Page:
simple scheme that achieves this goal, with speed / ease of implementation, and
the ability to scale to traffic levels of around 40Gbps (for small to medium ISPs).
the ability to scale to traffic levels of around 40Gbps (for small to medium
ISPs), in mind.
Removing knowledge of the EID from them means that any affected traffic enjoys
the status of being in an anonymity set that is as large as the number of people
who share the same RLOC. In this scheme, I assume that this is an access ISP, on
one end of the path; and a hosting ISP, on the other end. This provides typical
anonymity sets of between a few hundred to a few million individuals.
If the source and destination EIDs are not sent in the clear, and the payload
is encrypted, then the only identifiying information intermediaries have is
the source and destination RLOCs. For a HTTPS session between an individual and
a website, this could be a few tens of thousands of internet subscribers on the
one side, and a few thousand servers running websites on the other other.
To remove these EIDs, we need to start by creating an EID-to-RLOC map. A first
pass for this is an /etc/hosts equivalent; a second pass could be a DNS node
@ -57,7 +59,8 @@ the same as if the packet had never been wrapped. This is a large advantage of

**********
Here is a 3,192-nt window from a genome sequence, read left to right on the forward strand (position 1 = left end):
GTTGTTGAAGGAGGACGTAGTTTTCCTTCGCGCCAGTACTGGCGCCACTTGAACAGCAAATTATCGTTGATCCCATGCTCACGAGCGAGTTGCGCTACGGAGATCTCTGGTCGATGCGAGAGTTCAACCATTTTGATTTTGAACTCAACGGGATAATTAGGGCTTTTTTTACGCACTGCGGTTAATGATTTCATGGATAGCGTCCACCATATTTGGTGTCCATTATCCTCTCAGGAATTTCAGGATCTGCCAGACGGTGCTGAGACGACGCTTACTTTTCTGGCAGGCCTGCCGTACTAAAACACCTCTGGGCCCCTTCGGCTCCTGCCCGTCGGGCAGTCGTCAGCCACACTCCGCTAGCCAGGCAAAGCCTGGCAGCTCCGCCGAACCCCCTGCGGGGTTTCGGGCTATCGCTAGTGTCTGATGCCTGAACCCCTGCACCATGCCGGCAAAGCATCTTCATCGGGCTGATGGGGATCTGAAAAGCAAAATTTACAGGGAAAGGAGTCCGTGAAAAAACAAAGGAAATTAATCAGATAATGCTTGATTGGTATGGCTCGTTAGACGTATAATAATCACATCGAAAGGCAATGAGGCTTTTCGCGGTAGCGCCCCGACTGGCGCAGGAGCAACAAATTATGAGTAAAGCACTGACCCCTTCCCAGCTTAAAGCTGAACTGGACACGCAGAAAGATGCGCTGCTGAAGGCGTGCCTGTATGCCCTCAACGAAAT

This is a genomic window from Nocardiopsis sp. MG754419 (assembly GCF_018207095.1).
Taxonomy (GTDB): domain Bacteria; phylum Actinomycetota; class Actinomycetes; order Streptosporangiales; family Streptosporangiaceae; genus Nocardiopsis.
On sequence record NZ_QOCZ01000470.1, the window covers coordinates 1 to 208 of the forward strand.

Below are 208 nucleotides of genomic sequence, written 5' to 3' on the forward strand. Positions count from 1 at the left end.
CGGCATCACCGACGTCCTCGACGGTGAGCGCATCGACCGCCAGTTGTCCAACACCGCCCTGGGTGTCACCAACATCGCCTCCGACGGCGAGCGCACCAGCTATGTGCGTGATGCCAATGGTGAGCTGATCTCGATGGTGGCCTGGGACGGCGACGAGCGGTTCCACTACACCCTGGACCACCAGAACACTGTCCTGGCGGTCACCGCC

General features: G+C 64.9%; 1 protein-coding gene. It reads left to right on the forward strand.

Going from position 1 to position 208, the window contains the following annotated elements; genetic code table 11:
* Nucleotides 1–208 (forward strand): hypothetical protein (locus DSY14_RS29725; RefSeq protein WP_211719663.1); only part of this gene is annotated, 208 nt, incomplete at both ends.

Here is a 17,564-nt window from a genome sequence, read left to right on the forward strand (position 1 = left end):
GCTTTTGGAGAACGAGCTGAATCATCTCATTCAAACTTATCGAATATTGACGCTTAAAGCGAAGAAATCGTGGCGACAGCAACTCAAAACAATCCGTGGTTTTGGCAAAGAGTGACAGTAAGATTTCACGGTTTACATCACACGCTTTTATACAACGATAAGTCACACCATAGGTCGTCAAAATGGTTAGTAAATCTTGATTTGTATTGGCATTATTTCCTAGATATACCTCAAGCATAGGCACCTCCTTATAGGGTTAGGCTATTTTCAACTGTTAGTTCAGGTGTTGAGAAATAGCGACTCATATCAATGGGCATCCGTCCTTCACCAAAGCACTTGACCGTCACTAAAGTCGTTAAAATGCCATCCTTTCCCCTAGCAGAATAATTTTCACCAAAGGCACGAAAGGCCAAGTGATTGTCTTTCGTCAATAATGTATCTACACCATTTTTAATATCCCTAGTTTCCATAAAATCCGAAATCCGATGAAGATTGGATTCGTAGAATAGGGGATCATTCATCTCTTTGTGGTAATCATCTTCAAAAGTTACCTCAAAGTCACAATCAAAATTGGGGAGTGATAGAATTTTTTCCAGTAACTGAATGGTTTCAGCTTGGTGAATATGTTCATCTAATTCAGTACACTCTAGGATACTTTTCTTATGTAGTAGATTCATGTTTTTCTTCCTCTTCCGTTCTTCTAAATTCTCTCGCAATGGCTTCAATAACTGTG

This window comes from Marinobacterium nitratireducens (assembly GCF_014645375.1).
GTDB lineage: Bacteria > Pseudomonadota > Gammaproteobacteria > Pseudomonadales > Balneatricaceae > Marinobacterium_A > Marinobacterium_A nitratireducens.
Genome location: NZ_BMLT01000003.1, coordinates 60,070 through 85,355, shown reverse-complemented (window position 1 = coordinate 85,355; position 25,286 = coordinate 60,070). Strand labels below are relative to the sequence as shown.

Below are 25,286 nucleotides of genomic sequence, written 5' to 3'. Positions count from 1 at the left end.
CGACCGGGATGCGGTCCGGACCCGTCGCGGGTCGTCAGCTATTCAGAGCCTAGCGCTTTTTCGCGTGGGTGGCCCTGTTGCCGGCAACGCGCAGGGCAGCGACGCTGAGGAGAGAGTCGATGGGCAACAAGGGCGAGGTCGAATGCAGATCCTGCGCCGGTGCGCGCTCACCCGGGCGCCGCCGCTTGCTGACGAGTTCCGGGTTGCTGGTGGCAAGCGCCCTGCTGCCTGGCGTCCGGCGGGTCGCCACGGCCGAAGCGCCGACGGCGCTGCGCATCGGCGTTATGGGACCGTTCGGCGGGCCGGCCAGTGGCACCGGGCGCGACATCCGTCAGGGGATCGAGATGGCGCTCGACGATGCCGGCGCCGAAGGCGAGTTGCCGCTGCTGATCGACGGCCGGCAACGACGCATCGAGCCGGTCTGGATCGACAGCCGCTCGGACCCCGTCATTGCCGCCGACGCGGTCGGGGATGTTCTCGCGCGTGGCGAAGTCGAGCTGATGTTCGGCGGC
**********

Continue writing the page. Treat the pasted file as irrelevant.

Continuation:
the scheme over onion routing, such as tor; no significant latency is added.
When received by the destination ISP, it can use its private key to decrypt the
encapsulated packet, and send that decrypted packet on to its final hop.
encapsulated packet, and send that decrypted packet on to its final hop. Return
traffic undergoes the same treatment, of course.
Usage
@ -72,49 +75,50 @@ IPs, in other words.
On each machine, you'll also need a range of IPs. These will be your EIDs. They
need to be globally unique only within the context of the EID-to-RLOC registry
maintained by this project - they can even be RFC1918 space, as long as there
are no overlaps within this registry. Remember, EIDs aren't used to make routing
decisions across the Internet..
maintained by this project, for now - they can even be RFC1918 space, as long as
there are no overlaps within this registry. Remember, EIDs aren't used to make